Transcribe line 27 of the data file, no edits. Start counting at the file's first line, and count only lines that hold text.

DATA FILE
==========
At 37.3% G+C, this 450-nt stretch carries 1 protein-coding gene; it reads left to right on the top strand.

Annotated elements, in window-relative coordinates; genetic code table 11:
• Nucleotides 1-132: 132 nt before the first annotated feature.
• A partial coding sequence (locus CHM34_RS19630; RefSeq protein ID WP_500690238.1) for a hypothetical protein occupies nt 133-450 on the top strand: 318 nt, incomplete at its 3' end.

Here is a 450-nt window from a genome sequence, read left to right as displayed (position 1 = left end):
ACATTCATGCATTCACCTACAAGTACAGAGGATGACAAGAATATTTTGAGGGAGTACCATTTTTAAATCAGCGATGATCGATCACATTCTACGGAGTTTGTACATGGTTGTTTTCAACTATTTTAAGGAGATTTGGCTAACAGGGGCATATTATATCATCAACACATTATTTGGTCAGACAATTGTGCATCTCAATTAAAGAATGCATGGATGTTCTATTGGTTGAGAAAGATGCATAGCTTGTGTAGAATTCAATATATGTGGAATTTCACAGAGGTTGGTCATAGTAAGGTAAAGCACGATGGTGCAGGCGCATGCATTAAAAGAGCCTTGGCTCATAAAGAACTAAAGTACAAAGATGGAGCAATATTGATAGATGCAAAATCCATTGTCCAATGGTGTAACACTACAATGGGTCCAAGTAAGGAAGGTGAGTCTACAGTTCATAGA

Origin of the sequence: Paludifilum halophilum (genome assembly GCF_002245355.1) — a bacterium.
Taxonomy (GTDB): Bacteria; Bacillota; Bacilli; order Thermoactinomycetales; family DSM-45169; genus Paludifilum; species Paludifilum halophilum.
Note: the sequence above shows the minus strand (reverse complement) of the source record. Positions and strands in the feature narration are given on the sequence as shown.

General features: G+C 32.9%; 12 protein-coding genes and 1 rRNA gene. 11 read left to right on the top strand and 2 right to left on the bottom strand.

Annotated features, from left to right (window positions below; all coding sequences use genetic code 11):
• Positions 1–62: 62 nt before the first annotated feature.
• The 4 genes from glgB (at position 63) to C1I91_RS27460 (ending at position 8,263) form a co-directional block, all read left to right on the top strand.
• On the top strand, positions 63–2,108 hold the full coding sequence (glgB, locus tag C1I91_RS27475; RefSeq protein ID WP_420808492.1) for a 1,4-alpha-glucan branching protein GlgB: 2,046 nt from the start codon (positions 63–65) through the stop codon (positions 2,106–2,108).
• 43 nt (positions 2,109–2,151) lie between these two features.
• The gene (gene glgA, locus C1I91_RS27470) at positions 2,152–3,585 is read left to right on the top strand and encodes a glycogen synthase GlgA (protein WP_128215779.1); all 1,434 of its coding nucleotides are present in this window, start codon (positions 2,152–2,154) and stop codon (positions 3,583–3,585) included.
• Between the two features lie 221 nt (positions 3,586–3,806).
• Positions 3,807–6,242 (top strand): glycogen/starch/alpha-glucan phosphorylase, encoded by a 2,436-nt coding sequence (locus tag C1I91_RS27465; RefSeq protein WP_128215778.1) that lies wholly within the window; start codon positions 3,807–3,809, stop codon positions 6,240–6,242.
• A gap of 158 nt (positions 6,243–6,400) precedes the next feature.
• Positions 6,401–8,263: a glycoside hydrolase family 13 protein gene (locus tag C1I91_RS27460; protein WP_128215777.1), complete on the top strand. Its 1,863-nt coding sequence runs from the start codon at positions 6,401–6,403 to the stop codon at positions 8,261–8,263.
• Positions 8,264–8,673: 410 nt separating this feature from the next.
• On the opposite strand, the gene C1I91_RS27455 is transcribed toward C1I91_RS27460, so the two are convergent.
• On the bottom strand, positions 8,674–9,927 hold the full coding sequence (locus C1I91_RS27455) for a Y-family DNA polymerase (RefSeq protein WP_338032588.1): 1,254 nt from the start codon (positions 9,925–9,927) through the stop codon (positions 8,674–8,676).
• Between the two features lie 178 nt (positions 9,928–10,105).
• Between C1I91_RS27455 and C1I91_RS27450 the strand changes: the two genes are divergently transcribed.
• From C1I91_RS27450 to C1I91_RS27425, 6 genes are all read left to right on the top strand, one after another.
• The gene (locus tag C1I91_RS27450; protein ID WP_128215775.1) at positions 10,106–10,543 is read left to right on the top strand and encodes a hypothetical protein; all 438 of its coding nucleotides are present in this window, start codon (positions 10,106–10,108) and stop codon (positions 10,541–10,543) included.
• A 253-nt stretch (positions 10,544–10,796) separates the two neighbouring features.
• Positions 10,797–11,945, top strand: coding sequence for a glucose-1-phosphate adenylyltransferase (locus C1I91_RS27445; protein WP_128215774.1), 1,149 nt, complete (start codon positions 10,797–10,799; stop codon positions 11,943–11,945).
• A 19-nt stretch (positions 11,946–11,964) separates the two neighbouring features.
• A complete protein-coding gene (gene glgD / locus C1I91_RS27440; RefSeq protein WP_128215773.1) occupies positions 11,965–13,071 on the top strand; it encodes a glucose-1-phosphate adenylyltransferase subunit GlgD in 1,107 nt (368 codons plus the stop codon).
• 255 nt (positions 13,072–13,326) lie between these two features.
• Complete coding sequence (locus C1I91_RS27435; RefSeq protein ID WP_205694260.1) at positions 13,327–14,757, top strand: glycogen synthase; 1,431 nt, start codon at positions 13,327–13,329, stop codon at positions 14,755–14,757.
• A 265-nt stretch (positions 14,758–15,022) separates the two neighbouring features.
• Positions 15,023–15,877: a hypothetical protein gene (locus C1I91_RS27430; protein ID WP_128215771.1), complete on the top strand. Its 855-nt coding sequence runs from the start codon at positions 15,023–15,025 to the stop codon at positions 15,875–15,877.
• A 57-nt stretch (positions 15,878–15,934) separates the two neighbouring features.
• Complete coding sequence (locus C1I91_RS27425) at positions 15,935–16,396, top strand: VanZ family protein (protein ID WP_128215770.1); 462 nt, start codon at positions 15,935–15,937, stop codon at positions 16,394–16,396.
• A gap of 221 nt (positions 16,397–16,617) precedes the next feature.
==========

• The gene (locus tag C1I91_RS27450; protein ID WP_128215775.1) at positions 10,106–10,543 is read left to right on the top strand and encodes a hypothetical protein; all 438 of its coding nucleotides are present in this window, start codon (positions 10,106–10,108) and stop codon (positions 10,541–10,543) included.